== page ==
Harrison Ford’s fury after bosses told him he’d NEVER make it: ‘Didn’t feel defeated!’ | Films | Entertainment
Harrison Ford recalls Indiana Jones fight scene in 1990
Hollywood chatter has been dominated in recent weeks by the news that Harrison Ford, the heavyweight responsible for flicks such as Air Force One and the Blade Runner franchise, will be returning to his role as Indiana Jones a final time. The Chicago-born legend spoke out during a press event confirming new details regarding the franchise’s fifth installment, titled simply Indiana Jones, which is set to be released in June next year. In it, he spoke candidly about the chances of Indiana Jones making a return to the silver screen, leaving fans and critics concerned for the future of their favourite film star archaeologist.
Ford, who has worked with an array of cinema’s finest directors including the likes of George Lucas, Francis Ford Coppola, Steven Spielberg and Ridley Scott, once revealed how hard he worked in the build-up to his big break, with producers convinced he may never make it.
The head of Columbia Pictures, Far Out Magazine reported this year, once claimed that Ford had “no future” in acting, and so to protect his family and career, the Hans Solo actor took up the “steady trade of carpentry instead”.
A CBR report from 2015 noted that he was able to “feed my family and begin to pick and choose from among the roles offered”, as a result of his move to becoming a self-taught carpenter, helping find money for his wife and two young sons.
He added: “I could afford to hold out until something better came along. But I never gave up my ambition to be an actor. I was frustrated but never felt defeated by my frustration.”
Harrison Ford fury as bosses told him he’d NEVER make it as actor: ‘Never felt defeated’
Harrison Ford was a carpenter alongside his acting roles
Among Ford’s clients were the likes of writers Joan Didion and John Gregory Dunne, whom he and his wife ended up becoming close friends with.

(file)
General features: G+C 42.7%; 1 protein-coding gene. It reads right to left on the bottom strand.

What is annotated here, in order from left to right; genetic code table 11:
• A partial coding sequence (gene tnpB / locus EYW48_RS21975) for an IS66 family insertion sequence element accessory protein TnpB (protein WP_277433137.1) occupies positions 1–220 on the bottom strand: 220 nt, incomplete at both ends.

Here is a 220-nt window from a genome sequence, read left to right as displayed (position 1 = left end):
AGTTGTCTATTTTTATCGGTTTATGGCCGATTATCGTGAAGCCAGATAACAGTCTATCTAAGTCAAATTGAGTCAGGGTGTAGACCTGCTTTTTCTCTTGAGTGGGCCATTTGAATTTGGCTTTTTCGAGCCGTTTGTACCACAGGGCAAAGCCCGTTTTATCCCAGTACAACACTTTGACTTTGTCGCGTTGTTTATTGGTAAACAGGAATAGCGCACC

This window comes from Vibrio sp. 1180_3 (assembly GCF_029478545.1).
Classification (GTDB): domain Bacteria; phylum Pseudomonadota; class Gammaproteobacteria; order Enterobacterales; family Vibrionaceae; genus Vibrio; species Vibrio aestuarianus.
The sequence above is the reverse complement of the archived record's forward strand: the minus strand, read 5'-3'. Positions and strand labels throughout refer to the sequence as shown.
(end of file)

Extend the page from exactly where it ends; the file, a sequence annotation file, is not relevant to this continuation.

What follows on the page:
This in turn led him to befriend casting director and producer Fred Roos, who championed the young Ford’s career by recommending he take up an audition he secured with Lucas, which would go on to cement the actor’s legacy through Star Wars and Indiana Jones.
Another director who would work with Ford was Coppola, who had initially hired the Hollywood star to “expand his office”, and he was then cast in the director’s films The Conversation and Apocalypse Now.
Patricia McQueeney, who represented Ford between 1970 and 2005, also discussed Ford’s decision to continue with his craft outside of acting. She said: “Harrison always had enormous dignity and was extremely smart.
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Harrison Ford in The Fugitive
“If he didn’t like a role that I gave him, he would just turn it down. And sometimes they were good jobs, very lucrative.
“But they were television jobs, and he wouldn’t tie himself up with a series. He had two little boys and a mortgage, but he’d say, ‘No, I’m not going to do it. I’ll go build a cabinet.'”
Though his role as Han Solo in the Star Wars trilogy, created by Lucas, earned him the breakthrough he so desperately craved, Ford would later note how unimpressed he was with the character, describing it as “relatively thin”.
He told Starpulse: “I would have liked to see some complication for the character; the only complication I didn’t get was to die at the end of the third one. I thought that would have given the whole film a bottom, but I couldn’t talk George into it.”
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Harrison Ford as Han Solo
Ford would later note his affection towards the character, however, when it came to talks of him returning to the role, the star demanding more “mortality” in Han Solo.
Soeaking to Entertainment Weekly, he added: He’s got a good heart but I think he’s certainly a much less interesting character than Indiana Jones. He’s dumb as a stump.
“The breadth of his story utility was never extensive. He was the foil between the other more compelling elements of the film, between the sage old warrior and the young hero.
“There’s not much breadth of character to explore beyond what we got out of him.”
When pressed as to whether he would ever return to play Han Solo, the character who was revisited for 2018’s Solo: A Star Wars Story, Ford concluded: “No, no, no. Han Solo was very good to me at a certain point in my career. But I’m done. I’m done with him.”